Ritratto di giovane gentiluomo

Portrait of a Young Man, or Portrait of a Gentleman in His Study

Lorenzo Lotto

Author
Lorenzo Lotto
Venezia, 1480 c. - Loreto, 1556
Title
Portrait of a Young Man, or Portrait of a Gentleman in His Study
Catalogue
912
Support
Canvas, 97 x 110 cm
Provenance
Purchased 1930
Hall
Hall IX

Identified as a work by Lorenzo Lotto in 1923 by Lucio Coletti, who saw it in the official sitting room of a Treviso palazzo belonging to the Rovero counts, it was bought by the state in 1930 from Edoardo Rovero, the last descendent of the Treviso lineage. A famous example of Lotto’s portraiture of the years he spent in Venice (1525–1533), it is generally dated to the very end of the 1520s, just around the time of the 1527 Portrait of Andrea Odoni at Hampton Court and the Portrait of a Woman Inspired by Lucretia at the National Gallery of London. This portrait shares with the latter two its horizontal format (which was decidedly unusual for the portraiture of the time), the relaxed nature of the pose and the naturalness with which the subject is depicted in three-quarter form, the analytical gusto with which the clothes are represented, along with the sense of the material quality of the objects. It is these aspects that differentiate Lotto’s portraiture from that of Titian, along with his cold chromatism and the use of an oblique light.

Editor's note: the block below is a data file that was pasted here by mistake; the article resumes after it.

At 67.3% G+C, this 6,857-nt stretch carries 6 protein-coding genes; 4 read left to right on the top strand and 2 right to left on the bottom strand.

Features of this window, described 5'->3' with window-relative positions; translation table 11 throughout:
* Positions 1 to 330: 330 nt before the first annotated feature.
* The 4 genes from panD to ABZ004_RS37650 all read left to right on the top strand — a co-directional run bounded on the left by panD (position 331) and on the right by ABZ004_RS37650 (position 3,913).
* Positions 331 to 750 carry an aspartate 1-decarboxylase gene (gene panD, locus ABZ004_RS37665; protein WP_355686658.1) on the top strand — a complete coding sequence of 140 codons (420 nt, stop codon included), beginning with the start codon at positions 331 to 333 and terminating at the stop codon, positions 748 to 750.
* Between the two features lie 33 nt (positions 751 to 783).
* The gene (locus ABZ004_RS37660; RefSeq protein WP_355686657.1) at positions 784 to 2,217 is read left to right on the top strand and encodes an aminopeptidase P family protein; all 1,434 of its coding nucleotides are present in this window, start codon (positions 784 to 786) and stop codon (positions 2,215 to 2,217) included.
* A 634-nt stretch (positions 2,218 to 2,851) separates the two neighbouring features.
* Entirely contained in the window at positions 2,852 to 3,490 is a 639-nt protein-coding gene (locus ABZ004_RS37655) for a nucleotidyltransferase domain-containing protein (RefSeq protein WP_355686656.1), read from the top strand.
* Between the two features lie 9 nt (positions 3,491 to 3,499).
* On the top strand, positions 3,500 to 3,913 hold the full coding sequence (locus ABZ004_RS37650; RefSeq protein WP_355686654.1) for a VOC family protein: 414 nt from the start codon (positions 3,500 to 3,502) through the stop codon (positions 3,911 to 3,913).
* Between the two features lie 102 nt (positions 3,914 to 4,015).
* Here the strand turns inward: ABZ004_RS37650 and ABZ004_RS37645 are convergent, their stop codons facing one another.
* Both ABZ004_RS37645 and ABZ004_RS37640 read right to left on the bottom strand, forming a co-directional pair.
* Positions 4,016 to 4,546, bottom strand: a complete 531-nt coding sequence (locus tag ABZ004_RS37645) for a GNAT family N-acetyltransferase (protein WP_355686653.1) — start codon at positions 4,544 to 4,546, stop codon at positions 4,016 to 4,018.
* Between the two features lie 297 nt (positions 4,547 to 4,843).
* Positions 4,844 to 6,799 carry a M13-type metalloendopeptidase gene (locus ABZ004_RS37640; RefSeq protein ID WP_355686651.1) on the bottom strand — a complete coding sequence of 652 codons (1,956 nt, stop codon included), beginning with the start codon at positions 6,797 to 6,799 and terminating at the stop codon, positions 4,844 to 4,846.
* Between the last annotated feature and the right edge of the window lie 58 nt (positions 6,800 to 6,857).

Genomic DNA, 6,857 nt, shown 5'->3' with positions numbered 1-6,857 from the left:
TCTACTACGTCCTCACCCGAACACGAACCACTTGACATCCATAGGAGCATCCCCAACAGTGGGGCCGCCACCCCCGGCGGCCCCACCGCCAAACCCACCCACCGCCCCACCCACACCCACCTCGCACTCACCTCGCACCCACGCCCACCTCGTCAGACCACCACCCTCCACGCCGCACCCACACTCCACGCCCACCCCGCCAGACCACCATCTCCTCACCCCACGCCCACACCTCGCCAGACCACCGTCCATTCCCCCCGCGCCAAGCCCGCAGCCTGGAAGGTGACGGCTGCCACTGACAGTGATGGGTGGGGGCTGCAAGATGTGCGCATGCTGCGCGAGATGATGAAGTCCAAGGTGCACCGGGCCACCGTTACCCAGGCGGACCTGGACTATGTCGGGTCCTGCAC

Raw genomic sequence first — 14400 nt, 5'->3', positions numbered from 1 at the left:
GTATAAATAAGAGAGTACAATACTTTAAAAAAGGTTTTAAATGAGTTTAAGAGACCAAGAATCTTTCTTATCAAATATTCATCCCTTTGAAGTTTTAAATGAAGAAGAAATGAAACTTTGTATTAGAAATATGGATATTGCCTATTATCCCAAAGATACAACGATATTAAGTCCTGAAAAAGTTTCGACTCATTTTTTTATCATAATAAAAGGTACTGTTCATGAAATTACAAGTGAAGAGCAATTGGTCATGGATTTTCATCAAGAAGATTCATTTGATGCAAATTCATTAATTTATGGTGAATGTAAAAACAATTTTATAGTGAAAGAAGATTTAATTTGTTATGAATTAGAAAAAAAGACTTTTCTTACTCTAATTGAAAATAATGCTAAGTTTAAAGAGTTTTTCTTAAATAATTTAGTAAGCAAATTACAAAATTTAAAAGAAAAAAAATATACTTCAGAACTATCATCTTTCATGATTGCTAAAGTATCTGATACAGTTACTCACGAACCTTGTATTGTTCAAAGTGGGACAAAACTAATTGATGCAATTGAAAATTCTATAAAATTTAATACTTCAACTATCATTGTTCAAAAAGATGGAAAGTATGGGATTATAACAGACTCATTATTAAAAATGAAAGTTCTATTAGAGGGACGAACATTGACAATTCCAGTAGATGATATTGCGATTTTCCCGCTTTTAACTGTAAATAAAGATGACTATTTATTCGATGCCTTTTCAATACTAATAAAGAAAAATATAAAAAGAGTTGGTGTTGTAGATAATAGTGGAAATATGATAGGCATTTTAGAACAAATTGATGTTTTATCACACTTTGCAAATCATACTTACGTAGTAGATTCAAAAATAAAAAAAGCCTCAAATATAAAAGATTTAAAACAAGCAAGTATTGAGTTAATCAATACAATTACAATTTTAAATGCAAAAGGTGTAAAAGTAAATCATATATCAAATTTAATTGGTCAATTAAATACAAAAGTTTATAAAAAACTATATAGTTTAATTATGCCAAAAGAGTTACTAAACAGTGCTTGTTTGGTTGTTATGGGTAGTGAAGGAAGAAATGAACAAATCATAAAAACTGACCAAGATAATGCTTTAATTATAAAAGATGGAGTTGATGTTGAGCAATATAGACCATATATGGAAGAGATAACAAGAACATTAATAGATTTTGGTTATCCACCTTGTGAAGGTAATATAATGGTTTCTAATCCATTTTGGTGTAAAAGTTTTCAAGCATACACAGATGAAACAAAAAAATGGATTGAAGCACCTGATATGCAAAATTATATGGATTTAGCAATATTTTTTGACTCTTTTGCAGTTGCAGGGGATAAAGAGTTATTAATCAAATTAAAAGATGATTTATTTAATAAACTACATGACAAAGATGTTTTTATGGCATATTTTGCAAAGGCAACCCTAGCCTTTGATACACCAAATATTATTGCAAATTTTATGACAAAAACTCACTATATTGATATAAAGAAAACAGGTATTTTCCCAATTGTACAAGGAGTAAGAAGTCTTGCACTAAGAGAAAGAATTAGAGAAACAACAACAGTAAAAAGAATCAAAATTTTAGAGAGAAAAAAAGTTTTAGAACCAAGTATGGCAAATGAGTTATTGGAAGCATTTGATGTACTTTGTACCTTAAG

The young man, dressed in an elegant, elaborate dark suit is shown standing while he leans against a large table viewed side-on and leafs through a large book with a mournful expression. The volume might be a family book recording important events or, more probably, an accounts ledger where income and outcome, debits and credits, are laid out in two columns. In both of these interpretations, however, we have an object that represents the adult life and concrete commitments of the young man portrayed as he manages his family’s affairs. The book is therefore in contrast with the idleness and pleasures of youth, symbolised by the lute and hunting horn in the background. The elements in the foreground are also clearly imbued with symbolic resonance: the rose petals, the ring, the letters, and the woman’s shawl are all allusions, perhaps, to a love that has either come to an end or been hindered. Even the green lizard, in antiquity the symbol of death and rebirth, might refer to the controlling of passions in that it is a cold-blooded animal.